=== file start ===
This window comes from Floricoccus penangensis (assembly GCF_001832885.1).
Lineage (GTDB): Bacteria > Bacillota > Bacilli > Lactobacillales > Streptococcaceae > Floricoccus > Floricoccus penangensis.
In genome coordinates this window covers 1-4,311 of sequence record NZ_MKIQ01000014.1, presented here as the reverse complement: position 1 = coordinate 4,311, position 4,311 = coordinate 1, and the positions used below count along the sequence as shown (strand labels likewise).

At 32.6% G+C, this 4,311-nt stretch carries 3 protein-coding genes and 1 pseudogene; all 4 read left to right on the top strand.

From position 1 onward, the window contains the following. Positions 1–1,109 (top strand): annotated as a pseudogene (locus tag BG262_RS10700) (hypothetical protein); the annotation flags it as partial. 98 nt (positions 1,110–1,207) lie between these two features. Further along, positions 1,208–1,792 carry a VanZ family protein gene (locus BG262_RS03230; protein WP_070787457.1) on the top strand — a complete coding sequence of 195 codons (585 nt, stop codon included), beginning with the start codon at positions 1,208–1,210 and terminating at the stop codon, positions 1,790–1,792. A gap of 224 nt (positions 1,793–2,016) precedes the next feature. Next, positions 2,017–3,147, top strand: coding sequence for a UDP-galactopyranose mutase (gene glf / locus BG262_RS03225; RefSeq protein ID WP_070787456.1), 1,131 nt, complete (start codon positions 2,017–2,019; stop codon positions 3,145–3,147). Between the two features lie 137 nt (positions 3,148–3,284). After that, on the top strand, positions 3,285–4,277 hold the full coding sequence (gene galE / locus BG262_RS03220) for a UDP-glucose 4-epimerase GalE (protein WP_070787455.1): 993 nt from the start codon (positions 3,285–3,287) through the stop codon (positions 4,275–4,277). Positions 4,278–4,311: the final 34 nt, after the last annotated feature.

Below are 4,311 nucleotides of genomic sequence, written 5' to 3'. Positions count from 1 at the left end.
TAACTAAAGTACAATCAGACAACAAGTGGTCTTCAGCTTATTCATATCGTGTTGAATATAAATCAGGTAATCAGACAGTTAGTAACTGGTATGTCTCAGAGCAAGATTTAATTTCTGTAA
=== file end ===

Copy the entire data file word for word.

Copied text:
This window comes from Floricoccus penangensis (assembly GCF_001832885.1).
Lineage (GTDB): Bacteria > Bacillota > Bacilli > Lactobacillales > Streptococcaceae > Floricoccus > Floricoccus penangensis.
In genome coordinates this window covers 1-4,311 of sequence record NZ_MKIQ01000014.1, presented here as the reverse complement: position 1 = coordinate 4,311, position 4,311 = coordinate 1, and the positions used below count along the sequence as shown (strand labels likewise).

At 32.6% G+C, this 4,311-nt stretch carries 3 protein-coding genes and 1 pseudogene; all 4 read left to right on the top strand.

From position 1 onward, the window contains the following. Positions 1–1,109 (top strand): annotated as a pseudogene (locus tag BG262_RS10700) (hypothetical protein); the annotation flags it as partial. 98 nt (positions 1,110–1,207) lie between these two features. Further along, positions 1,208–1,792 carry a VanZ family protein gene (locus BG262_RS03230; protein WP_070787457.1) on the top strand — a complete coding sequence of 195 codons (585 nt, stop codon included), beginning with the start codon at positions 1,208–1,210 and terminating at the stop codon, positions 1,790–1,792. A gap of 224 nt (positions 1,793–2,016) precedes the next feature. Next, positions 2,017–3,147, top strand: coding sequence for a UDP-galactopyranose mutase (gene glf / locus BG262_RS03225; RefSeq protein ID WP_070787456.1), 1,131 nt, complete (start codon positions 2,017–2,019; stop codon positions 3,145–3,147). Between the two features lie 137 nt (positions 3,148–3,284). After that, on the top strand, positions 3,285–4,277 hold the full coding sequence (gene galE / locus BG262_RS03220) for a UDP-glucose 4-epimerase GalE (protein WP_070787455.1): 993 nt from the start codon (positions 3,285–3,287) through the stop codon (positions 4,275–4,277). Positions 4,278–4,311: the final 34 nt, after the last annotated feature.

Below are 4,311 nucleotides of genomic sequence, written 5' to 3'. Positions count from 1 at the left end.
TAACTAAAGTACAATCAGACAACAAGTGGTCTTCAGCTTATTCATATCGTGTTGAATATAAATCAGGTAATCAGACAGTTAGTAACTGGTATGTCTCAGAGCAAGATTTAATTTCTGTAA